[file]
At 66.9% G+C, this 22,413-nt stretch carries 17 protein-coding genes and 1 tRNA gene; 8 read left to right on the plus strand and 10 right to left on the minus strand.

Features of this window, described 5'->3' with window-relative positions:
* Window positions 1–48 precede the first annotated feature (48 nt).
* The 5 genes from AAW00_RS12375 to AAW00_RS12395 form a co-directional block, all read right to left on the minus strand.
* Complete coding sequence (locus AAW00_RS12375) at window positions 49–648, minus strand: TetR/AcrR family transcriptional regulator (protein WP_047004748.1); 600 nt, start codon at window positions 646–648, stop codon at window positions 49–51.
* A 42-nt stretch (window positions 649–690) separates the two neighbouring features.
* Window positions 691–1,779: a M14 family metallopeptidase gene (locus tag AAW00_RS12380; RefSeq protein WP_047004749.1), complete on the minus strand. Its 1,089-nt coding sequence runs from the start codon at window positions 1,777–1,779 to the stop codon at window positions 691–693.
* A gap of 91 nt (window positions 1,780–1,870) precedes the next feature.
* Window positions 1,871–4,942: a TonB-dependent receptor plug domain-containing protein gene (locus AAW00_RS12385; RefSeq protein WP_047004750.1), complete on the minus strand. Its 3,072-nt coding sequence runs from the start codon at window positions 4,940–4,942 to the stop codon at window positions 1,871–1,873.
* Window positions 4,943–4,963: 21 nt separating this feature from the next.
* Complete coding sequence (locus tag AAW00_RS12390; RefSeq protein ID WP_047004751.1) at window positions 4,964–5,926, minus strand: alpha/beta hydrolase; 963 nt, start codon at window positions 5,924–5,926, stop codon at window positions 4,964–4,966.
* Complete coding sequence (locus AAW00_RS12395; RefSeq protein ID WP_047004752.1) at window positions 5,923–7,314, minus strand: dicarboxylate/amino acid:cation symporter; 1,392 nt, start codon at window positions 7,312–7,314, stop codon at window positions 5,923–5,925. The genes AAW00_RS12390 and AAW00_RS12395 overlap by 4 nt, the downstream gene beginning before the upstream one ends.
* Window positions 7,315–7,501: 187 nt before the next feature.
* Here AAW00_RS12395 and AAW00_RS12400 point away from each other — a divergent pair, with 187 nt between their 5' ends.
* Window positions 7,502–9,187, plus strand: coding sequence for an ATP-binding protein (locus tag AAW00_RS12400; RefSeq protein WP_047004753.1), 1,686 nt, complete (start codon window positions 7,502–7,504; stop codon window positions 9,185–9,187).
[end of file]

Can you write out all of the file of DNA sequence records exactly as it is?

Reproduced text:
At 66.9% G+C, this 22,413-nt stretch carries 17 protein-coding genes and 1 tRNA gene; 8 read left to right on the plus strand and 10 right to left on the minus strand.

Features of this window, described 5'->3' with window-relative positions:
* Window positions 1–48 precede the first annotated feature (48 nt).
* The 5 genes from AAW00_RS12375 to AAW00_RS12395 form a co-directional block, all read right to left on the minus strand.
* Complete coding sequence (locus AAW00_RS12375) at window positions 49–648, minus strand: TetR/AcrR family transcriptional regulator (protein WP_047004748.1); 600 nt, start codon at window positions 646–648, stop codon at window positions 49–51.
* A 42-nt stretch (window positions 649–690) separates the two neighbouring features.
* Window positions 691–1,779: a M14 family metallopeptidase gene (locus tag AAW00_RS12380; RefSeq protein WP_047004749.1), complete on the minus strand. Its 1,089-nt coding sequence runs from the start codon at window positions 1,777–1,779 to the stop codon at window positions 691–693.
* A gap of 91 nt (window positions 1,780–1,870) precedes the next feature.
* Window positions 1,871–4,942: a TonB-dependent receptor plug domain-containing protein gene (locus AAW00_RS12385; RefSeq protein WP_047004750.1), complete on the minus strand. Its 3,072-nt coding sequence runs from the start codon at window positions 4,940–4,942 to the stop codon at window positions 1,871–1,873.
* Window positions 4,943–4,963: 21 nt separating this feature from the next.
* Complete coding sequence (locus tag AAW00_RS12390; RefSeq protein ID WP_047004751.1) at window positions 4,964–5,926, minus strand: alpha/beta hydrolase; 963 nt, start codon at window positions 5,924–5,926, stop codon at window positions 4,964–4,966.
* Complete coding sequence (locus AAW00_RS12395; RefSeq protein ID WP_047004752.1) at window positions 5,923–7,314, minus strand: dicarboxylate/amino acid:cation symporter; 1,392 nt, start codon at window positions 7,312–7,314, stop codon at window positions 5,923–5,925. The genes AAW00_RS12390 and AAW00_RS12395 overlap by 4 nt, the downstream gene beginning before the upstream one ends.
* Window positions 7,315–7,501: 187 nt before the next feature.
* Here AAW00_RS12395 and AAW00_RS12400 point away from each other — a divergent pair, with 187 nt between their 5' ends.
* Window positions 7,502–9,187, plus strand: coding sequence for an ATP-binding protein (locus tag AAW00_RS12400; RefSeq protein WP_047004753.1), 1,686 nt, complete (start codon window positions 7,502–7,504; stop codon window positions 9,185–9,187).